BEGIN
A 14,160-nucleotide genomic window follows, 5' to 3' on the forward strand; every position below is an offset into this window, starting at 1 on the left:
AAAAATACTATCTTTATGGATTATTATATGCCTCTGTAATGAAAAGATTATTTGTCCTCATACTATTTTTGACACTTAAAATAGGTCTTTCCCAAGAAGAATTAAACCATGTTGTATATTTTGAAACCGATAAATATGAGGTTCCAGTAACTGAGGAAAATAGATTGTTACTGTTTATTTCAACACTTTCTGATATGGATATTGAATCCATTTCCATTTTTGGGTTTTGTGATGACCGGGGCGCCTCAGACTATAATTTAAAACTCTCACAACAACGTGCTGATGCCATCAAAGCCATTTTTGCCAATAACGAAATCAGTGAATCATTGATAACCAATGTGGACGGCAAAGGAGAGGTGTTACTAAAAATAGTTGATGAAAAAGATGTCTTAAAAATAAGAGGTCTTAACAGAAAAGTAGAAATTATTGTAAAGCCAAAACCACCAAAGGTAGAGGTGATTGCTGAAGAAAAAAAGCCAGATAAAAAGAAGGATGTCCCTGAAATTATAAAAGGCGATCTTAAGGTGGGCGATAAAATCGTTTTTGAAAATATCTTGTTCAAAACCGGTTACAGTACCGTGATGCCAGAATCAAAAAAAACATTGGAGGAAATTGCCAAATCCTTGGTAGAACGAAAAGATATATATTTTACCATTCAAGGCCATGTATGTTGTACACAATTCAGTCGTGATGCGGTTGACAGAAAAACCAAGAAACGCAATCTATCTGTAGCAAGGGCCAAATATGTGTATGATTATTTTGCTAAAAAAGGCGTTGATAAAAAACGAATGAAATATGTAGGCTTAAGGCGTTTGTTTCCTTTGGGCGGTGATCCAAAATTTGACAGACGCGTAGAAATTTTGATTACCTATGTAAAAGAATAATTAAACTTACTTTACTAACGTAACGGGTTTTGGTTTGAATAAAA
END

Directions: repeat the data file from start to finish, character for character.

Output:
A 14,160-nucleotide genomic window follows, 5' to 3' on the forward strand; every position below is an offset into this window, starting at 1 on the left:
AAAAATACTATCTTTATGGATTATTATATGCCTCTGTAATGAAAAGATTATTTGTCCTCATACTATTTTTGACACTTAAAATAGGTCTTTCCCAAGAAGAATTAAACCATGTTGTATATTTTGAAACCGATAAATATGAGGTTCCAGTAACTGAGGAAAATAGATTGTTACTGTTTATTTCAACACTTTCTGATATGGATATTGAATCCATTTCCATTTTTGGGTTTTGTGATGACCGGGGCGCCTCAGACTATAATTTAAAACTCTCACAACAACGTGCTGATGCCATCAAAGCCATTTTTGCCAATAACGAAATCAGTGAATCATTGATAACCAATGTGGACGGCAAAGGAGAGGTGTTACTAAAAATAGTTGATGAAAAAGATGTCTTAAAAATAAGAGGTCTTAACAGAAAAGTAGAAATTATTGTAAAGCCAAAACCACCAAAGGTAGAGGTGATTGCTGAAGAAAAAAAGCCAGATAAAAAGAAGGATGTCCCTGAAATTATAAAAGGCGATCTTAAGGTGGGCGATAAAATCGTTTTTGAAAATATCTTGTTCAAAACCGGTTACAGTACCGTGATGCCAGAATCAAAAAAAACATTGGAGGAAATTGCCAAATCCTTGGTAGAACGAAAAGATATATATTTTACCATTCAAGGCCATGTATGTTGTACACAATTCAGTCGTGATGCGGTTGACAGAAAAACCAAGAAACGCAATCTATCTGTAGCAAGGGCCAAATATGTGTATGATTATTTTGCTAAAAAAGGCGTTGATAAAAAACGAATGAAATATGTAGGCTTAAGGCGTTTGTTTCCTTTGGGCGGTGATCCAAAATTTGACAGACGCGTAGAAATTTTGATTACCTATGTAAAAGAATAATTAAACTTACTTTACTAACGTAACGGGTTTTGGTTTGAATAAAA